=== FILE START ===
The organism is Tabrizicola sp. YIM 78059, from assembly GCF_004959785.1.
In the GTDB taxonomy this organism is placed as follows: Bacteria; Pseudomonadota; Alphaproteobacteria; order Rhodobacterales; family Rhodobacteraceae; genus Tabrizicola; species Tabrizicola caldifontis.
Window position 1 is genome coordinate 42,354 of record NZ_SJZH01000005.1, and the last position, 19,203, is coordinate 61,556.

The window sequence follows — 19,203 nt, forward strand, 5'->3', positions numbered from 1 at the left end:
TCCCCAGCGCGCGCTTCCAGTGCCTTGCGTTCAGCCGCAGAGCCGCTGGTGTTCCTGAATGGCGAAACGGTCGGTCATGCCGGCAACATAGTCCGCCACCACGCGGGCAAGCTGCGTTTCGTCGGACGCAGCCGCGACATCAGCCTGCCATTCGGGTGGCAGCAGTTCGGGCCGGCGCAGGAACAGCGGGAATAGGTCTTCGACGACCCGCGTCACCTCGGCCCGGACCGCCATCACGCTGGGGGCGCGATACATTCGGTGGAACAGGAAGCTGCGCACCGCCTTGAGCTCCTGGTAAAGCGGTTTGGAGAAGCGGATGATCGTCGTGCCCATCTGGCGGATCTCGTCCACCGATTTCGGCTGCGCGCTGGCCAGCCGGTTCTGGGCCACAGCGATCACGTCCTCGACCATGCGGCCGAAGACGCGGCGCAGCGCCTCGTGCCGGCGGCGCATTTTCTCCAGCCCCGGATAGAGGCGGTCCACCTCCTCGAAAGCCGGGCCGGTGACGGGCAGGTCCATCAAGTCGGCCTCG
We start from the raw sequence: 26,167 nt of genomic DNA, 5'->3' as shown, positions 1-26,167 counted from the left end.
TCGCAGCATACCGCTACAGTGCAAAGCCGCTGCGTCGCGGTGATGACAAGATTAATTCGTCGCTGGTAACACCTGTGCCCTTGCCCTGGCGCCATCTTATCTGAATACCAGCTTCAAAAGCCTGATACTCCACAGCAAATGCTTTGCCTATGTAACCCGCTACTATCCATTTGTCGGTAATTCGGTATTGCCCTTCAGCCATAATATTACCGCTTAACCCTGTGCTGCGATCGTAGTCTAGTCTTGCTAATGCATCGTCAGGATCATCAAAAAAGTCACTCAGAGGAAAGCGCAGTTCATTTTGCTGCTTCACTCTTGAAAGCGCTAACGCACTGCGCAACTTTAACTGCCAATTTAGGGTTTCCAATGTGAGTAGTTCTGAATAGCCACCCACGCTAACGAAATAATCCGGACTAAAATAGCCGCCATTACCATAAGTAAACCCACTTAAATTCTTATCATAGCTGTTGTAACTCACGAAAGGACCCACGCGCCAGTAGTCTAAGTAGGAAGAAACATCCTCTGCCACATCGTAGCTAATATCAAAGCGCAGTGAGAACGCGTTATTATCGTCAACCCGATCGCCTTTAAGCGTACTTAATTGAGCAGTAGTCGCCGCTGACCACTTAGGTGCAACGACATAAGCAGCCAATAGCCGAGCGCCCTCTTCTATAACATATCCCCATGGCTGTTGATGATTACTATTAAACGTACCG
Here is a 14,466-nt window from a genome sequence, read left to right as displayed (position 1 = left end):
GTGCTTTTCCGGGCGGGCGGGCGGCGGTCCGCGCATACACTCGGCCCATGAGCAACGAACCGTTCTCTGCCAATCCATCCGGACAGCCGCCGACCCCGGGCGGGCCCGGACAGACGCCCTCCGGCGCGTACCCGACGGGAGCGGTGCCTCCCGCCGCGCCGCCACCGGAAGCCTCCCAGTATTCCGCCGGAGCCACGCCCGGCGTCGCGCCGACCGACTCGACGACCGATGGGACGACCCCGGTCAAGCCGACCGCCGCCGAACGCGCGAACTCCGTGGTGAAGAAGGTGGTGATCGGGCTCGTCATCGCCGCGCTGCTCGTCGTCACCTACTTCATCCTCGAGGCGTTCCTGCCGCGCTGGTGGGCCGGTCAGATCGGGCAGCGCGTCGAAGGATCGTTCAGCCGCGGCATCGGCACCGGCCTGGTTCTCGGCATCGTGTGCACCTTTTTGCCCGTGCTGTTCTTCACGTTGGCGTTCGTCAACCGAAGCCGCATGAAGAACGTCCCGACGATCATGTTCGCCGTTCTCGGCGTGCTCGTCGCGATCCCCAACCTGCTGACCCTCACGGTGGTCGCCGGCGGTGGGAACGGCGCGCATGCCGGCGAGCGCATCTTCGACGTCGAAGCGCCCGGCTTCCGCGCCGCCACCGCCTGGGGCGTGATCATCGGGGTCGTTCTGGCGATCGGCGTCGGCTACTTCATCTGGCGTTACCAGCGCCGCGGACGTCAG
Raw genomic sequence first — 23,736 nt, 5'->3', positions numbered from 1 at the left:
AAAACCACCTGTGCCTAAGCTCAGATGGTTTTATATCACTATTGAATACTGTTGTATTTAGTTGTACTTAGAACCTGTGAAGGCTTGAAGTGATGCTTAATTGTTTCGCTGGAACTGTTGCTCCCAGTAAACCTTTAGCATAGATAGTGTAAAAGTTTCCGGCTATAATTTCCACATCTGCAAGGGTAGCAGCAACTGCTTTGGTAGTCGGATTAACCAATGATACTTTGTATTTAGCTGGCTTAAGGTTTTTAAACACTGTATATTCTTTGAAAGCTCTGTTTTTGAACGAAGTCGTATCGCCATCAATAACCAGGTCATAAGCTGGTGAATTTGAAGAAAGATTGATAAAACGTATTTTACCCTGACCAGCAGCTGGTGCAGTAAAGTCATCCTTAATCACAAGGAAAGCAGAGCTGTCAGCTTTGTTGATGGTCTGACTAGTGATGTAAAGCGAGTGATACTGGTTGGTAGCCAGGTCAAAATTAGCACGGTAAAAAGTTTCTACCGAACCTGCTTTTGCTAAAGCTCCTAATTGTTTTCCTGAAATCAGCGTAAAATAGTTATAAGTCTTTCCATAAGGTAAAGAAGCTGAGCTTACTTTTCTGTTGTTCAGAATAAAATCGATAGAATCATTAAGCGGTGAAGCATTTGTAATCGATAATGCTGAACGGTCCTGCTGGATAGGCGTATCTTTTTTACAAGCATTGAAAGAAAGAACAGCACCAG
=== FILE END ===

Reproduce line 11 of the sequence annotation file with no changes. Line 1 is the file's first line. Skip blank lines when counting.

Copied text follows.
AAAACCACCTGTGCCTAAGCTCAGATGGTTTTATATCACTATTGAATACTGTTGTATTTAGTTGTACTTAGAACCTGTGAAGGCTTGAAGTGATGCTTAATTGTTTCGCTGGAACTGTTGCTCCCAGTAAACCTTTAGCATAGATAGTGTAAAAGTTTCCGGCTATAATTTCCACATCTGCAAGGGTAGCAGCAACTGCTTTGGTAGTCGGATTAACCAATGATACTTTGTATTTAGCTGGCTTAAGGTTTTTAAACACTGTATATTCTTTGAAAGCTCTGTTTTTGAACGAAGTCGTATCGCCATCAATAACCAGGTCATAAGCTGGTGAATTTGAAGAAAGATTGATAAAACGTATTTTACCCTGACCAGCAGCTGGTGCAGTAAAGTCATCCTTAATCACAAGGAAAGCAGAGCTGTCAGCTTTGTTGATGGTCTGACTAGTGATGTAAAGCGAGTGATACTGGTTGGTAGCCAGGTCAAAATTAGCACGGTAAAAAGTTTCTACCGAACCTGCTTTTGCTAAAGCTCCTAATTGTTTTCCTGAAATCAGCGTAAAATAGTTATAAGTCTTTCCATAAGGTAAAGAAGCTGAGCTTACTTTTCTGTTGTTCAGAATAAAATCGATAGAATCATTAAGCGGTGAAGCATTTGTAATCGATAATGCTGAACGGTCCTGCTGGATAGGCGTATCTTTTTTACAAGCATTGAAAGAAAGAACAGCACCAG